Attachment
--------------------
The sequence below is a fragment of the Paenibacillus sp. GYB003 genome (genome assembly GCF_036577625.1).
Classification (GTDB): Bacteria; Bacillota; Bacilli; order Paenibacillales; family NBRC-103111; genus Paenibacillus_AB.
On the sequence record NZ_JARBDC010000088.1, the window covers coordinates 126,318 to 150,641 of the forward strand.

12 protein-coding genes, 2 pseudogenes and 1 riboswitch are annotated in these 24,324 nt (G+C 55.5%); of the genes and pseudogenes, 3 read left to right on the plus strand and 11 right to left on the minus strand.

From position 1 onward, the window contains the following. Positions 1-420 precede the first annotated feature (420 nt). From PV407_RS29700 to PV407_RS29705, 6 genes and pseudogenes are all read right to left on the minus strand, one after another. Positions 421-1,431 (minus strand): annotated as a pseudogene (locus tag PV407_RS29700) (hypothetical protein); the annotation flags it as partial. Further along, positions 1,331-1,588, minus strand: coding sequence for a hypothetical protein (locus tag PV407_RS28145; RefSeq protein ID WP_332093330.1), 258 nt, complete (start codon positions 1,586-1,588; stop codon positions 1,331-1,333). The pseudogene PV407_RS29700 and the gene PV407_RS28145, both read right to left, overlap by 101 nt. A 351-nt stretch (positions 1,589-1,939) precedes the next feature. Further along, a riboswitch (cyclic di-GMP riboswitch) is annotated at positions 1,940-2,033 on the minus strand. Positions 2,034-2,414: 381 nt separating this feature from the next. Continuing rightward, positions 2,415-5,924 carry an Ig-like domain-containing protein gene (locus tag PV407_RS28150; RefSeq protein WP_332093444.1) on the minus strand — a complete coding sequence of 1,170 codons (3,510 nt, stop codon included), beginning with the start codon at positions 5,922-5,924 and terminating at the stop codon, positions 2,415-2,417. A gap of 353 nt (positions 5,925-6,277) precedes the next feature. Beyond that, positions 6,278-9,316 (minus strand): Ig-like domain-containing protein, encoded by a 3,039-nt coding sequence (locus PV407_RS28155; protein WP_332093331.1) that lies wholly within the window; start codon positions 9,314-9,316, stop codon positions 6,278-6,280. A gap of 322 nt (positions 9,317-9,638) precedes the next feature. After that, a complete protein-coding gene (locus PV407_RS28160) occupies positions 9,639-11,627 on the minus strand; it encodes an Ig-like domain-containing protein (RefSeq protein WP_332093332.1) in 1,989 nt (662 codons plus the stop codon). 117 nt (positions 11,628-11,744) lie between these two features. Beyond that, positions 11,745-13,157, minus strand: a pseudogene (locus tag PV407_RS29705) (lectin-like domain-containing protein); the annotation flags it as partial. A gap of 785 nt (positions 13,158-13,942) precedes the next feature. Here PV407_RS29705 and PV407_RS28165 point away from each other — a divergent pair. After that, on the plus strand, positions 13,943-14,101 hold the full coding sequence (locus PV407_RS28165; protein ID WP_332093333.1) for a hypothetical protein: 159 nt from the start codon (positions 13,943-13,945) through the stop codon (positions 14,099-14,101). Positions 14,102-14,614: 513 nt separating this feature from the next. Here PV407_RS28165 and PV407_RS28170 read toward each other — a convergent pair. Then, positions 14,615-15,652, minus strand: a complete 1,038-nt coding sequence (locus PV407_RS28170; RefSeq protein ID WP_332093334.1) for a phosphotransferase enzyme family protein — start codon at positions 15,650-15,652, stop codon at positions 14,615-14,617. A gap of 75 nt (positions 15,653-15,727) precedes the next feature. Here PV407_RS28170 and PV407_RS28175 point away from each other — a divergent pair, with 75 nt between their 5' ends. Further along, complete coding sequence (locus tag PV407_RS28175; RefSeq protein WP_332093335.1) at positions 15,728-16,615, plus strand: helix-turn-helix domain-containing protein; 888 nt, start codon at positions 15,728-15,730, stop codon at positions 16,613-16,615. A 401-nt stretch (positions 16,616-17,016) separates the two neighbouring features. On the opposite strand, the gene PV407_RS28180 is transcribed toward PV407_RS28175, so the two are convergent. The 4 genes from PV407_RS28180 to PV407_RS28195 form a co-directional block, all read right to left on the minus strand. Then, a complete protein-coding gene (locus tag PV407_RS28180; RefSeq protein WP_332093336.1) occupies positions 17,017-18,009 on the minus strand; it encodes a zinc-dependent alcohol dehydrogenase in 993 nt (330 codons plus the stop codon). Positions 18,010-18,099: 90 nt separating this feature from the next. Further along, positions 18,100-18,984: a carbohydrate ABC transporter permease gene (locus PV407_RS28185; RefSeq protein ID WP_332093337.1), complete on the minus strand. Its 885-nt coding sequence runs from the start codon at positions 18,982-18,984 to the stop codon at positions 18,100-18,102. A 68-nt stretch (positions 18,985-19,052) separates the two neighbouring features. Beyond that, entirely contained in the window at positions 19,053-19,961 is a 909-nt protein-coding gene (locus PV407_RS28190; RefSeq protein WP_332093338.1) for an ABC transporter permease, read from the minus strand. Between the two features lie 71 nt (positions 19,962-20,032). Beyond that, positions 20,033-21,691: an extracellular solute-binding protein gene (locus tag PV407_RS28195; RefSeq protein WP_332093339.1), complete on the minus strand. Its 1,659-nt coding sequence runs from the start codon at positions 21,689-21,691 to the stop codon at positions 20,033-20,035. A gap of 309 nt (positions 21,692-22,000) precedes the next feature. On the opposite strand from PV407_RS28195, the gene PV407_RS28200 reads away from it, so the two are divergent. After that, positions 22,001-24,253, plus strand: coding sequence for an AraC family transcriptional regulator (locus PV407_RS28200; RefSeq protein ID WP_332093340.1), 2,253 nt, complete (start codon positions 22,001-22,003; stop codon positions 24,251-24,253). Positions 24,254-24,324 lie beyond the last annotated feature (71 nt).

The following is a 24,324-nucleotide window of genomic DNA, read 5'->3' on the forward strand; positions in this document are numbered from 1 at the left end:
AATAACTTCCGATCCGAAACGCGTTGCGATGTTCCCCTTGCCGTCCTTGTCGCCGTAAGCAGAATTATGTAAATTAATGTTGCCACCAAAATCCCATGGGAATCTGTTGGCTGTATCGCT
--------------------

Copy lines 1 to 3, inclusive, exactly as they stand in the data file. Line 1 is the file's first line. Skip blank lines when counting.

The sequence below is a fragment of the Paenibacillus sp. GYB003 genome (genome assembly GCF_036577625.1).
Classification (GTDB): Bacteria; Bacillota; Bacilli; order Paenibacillales; family NBRC-103111; genus Paenibacillus_AB.
On the sequence record NZ_JARBDC010000088.1, the window covers coordinates 126,318 to 150,641 of the forward strand.